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SSC Newspaper : February 2014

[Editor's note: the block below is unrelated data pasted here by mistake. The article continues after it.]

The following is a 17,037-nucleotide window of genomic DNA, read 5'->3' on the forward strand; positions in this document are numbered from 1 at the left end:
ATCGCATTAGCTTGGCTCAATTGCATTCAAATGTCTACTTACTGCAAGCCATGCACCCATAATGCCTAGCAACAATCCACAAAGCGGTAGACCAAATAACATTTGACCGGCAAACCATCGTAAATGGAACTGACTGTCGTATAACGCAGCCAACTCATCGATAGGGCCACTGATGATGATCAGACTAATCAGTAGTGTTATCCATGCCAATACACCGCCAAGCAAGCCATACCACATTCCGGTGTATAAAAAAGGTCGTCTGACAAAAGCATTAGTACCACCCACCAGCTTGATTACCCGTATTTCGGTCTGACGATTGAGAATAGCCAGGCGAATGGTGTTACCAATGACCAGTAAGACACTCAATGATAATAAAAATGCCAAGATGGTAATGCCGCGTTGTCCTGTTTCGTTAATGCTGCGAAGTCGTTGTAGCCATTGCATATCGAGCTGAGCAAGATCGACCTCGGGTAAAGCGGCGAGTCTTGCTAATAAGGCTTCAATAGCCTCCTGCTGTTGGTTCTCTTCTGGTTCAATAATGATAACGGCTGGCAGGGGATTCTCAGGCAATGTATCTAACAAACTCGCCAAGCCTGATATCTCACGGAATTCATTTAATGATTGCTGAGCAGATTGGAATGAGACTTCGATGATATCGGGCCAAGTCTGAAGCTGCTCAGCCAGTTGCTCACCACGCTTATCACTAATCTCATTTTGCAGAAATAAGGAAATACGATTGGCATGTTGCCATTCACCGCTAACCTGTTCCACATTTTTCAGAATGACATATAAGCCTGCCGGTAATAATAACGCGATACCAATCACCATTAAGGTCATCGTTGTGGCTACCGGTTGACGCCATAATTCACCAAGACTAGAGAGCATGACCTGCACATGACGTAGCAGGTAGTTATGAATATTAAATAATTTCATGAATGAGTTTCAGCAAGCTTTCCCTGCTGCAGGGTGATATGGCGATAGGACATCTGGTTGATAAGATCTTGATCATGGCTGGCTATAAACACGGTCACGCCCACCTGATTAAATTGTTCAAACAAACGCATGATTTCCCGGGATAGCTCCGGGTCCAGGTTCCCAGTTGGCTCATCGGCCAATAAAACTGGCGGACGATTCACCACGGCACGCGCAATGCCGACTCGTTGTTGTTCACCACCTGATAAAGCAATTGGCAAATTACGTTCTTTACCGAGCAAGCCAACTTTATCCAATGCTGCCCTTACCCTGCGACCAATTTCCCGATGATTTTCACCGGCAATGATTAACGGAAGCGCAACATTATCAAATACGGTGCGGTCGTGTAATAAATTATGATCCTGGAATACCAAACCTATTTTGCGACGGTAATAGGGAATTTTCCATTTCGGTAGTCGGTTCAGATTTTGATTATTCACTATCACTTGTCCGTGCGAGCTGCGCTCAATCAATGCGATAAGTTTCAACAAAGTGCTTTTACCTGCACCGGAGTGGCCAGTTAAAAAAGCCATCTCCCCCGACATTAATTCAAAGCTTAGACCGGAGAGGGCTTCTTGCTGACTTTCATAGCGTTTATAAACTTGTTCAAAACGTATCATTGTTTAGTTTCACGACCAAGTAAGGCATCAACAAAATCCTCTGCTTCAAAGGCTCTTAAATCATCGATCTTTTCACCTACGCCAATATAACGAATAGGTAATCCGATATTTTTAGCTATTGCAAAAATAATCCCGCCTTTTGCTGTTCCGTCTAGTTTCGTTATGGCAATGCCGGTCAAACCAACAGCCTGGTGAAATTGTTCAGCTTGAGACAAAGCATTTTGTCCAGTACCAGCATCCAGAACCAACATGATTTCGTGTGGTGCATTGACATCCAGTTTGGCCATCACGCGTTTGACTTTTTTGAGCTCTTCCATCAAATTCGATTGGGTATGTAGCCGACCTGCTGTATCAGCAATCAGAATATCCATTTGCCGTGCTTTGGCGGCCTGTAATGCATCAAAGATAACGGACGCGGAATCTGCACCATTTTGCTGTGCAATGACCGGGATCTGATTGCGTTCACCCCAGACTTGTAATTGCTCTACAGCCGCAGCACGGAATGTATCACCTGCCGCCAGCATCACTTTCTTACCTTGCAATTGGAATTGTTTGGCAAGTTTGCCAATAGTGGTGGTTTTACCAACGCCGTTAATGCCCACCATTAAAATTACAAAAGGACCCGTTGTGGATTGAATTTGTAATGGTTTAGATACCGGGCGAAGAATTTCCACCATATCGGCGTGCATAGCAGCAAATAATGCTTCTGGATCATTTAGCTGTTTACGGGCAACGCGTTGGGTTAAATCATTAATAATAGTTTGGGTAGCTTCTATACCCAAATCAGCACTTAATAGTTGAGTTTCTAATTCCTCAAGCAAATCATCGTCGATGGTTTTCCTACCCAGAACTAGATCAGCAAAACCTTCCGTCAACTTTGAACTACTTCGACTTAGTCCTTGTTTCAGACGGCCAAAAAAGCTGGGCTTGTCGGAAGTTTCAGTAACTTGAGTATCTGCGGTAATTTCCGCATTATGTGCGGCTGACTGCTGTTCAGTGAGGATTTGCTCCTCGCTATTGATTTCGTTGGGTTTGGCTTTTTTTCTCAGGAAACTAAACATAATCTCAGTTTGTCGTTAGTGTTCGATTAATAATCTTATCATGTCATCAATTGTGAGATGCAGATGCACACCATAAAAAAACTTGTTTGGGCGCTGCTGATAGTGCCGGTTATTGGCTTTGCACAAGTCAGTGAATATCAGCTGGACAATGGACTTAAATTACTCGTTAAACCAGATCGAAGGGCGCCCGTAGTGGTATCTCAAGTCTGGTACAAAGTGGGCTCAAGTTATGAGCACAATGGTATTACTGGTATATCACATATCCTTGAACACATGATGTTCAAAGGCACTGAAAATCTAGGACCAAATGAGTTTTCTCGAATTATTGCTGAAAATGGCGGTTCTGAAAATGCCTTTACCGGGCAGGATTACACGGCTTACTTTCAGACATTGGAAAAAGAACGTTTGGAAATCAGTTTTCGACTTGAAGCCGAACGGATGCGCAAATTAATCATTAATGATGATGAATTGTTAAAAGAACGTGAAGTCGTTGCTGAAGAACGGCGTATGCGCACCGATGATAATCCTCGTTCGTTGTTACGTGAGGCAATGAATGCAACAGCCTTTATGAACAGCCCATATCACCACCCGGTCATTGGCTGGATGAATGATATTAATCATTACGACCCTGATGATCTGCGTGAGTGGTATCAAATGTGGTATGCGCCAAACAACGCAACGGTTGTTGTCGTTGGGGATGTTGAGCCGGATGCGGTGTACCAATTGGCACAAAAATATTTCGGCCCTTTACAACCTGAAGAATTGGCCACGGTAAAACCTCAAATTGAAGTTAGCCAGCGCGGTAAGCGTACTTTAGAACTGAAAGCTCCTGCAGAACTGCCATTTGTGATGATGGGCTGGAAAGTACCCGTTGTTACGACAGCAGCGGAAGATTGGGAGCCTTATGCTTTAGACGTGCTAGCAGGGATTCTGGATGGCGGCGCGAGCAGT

Strathfield Scene 5 NEWS www.ourstrathfield.com.au “At no stage during this long and drawn-out report process has anyone bothered to explain to the residents of Strathfield how amalgamating with five other councils could possibly be in their interests.” — Strathfield Mayor Daniel Bott RESIDENTS URGED TO RALLY AGAINST MERGER ATTEMPTS Opal Card proves just the ticket New plan to cut violent crime by 10% Doyouwanttobeapartof a professional team working in one of the most unique environments in Sydney? Taronga Zoo, Sydney is currently seeking an experienced and highly motivated individual to join our Cleaning team. If you have demonstrated experience in a cleaning industry environment then we want to hear from you! To find out more about this position and how to apply, please visit the Taronga website http://taronga.org.au/about-us/careers APPLICATIONS CLOSE: MONDAY 17 FEBRUARY 2014 By Peter Lynch Strathfield Council is to join the clamour for more time for the community to respond to the State Government’s long-awaited report on amalgamation. The report, released in January, still singles out Strathfield for a merger with Ashfield, Burwood, Canada Bay, Leichhardt and Marrickville. Residents have been urged to rally behind the opposition for one last push to halt the state Review Panel’s attempts to merge major councils in the inner west. And the council this week passed a recommendation urging representations be made to extend the consultation deadline from March 7 to May 7, pointing out that they had been in recess and residents had been on holiday. A spokesperson for Local Government Minister Don Page told the Scene: “If, as we get closer to the deadline, the sector indicates it requires additional time for consultation, the Minister will consider seeking an extension from Cabinet.” Last November Premier Barry O’Farrell told the Scene in an exclusive interview that he believed no case had been made for mergers. The panel’s report cites the construction of major infrastructure projects such as WestConnex and the management of Parramatta Road as the rationale for amalgamation. While it is not yet known how the Government will react, it is believed that, 15 months out from an election, there is now little appetite for something as controversial as council mergers. In what appeared to be a softening of the resolve of Mr Page, his statement on the report recognises that any new policy would have to be in conjunction with local councils and communities. “The reports show quite clearly that local government is facing many challenges and that ‘no change’ is simply not an option if we want NSW to become No.1 again,” he said. “However, this change needs to be developed in partnership with councils and their communities.” Mayor Daniel Bott said any merger would not benefit Strathfield and the majority of residents were against any form of amalgamation. “At no stage during this long and drawn- out report process has anyone bothered to explain to the residents of Strathfield how amalgamating with five other surrounding councils could possibly be in their interests,” he said. “Polling indicates that some 70 per cent of Strathfield residents are opposed to any form of merger. Strathfield has its own carefully cultivated identity and the majority of its residents rightly wish to manage their own area. Taking control away and handing it to a remote super council authority would be a disaster locally.” Councillor Helen McLucas said: “Strathfield does not want Burwood’s ‘ugly building syndrome’ nor Marrickville’s controversy as seen in its recent push for a boycott of Israel. Strathfield residents wouldn’t stand for that. “They expect the sound leadership that sets the benchmark for other councils that they currently enjoy.” Strathfield Council challenged the report’s findings on financial viability, saying the municipality was in a strong financial position and would continue to be so over the coming three years. Strathfield stood out from other councils, earmarking $50,000 in funds to Gladys Berejiklian and Barry O’Farrell launch the extended Opal Card at Strathfield station. The Opal Card ticket system is now available to Strathfield residents and the area it covers now also includes Redfern to Strathfield and Strathfield to Hornsby. NSW Transport Minister Gladys Berejiklian, Premier Barry O’Farrell and Strathfield and Drummoyne MPs Charles Casuscelli and John Sidoti announced the changes, saying the card could now be used at an additional 55 train stations. And the rollout was ahead of schedule. “This will be a welcome change for commuters as both the Strathfield and Drummoyne MPs can say that the ticket queues on a Monday are hor- rendous,” said Ms Berejiklian. “With Opal we are offering cheaper fares across the train network and once customers have received their free Opal card, they will never have to line up to buy a ticket again. You just tap on at the start of your journey and tap off at the end.” Ms Berejiklian said the State Government was now in the process of installing Opal machines on local buses and would eventually be phasing out paper tickets. Strathfield Council has agreed to send officers onto the streets of the area to identify hot spots for crime. The move was approved at this month’s council meeting after the council heard details of the Strathfield Crime Prevention Strategy 2011-2014. The initiative is also part of the council’s plan to reduce violence in the municipality by at least 10 per cent over a 10-year period. Crime statistics analysis found that for the period 2008-13 the Strathfield local government area experienced a decrease in crime in all areas except home break-ins. This is in line with surrounding council areas that also experienced a drop in crime levels. “Steal from Dwelling”, or home burglaries, increased by 11.6 per cent over the period in Strathfield. The area was followed in the list by Canada Bay, which had a 10.9 per cent increase in home burglaries over the same period. Between May 1 and August 22, 2013, 48 properties in Strathfield were broken into. The majority of these incidents took place on a Friday between 10am and 11pm. The main items stolen were small and portable such as cash, jewellery and computers. A NSW Police report identified four reasons behind increased home robberies including the perception that houses are easy to access, owners are absent during the day, there’s transport availability near properties and offenders tend to revisit areas where they have previously been successful.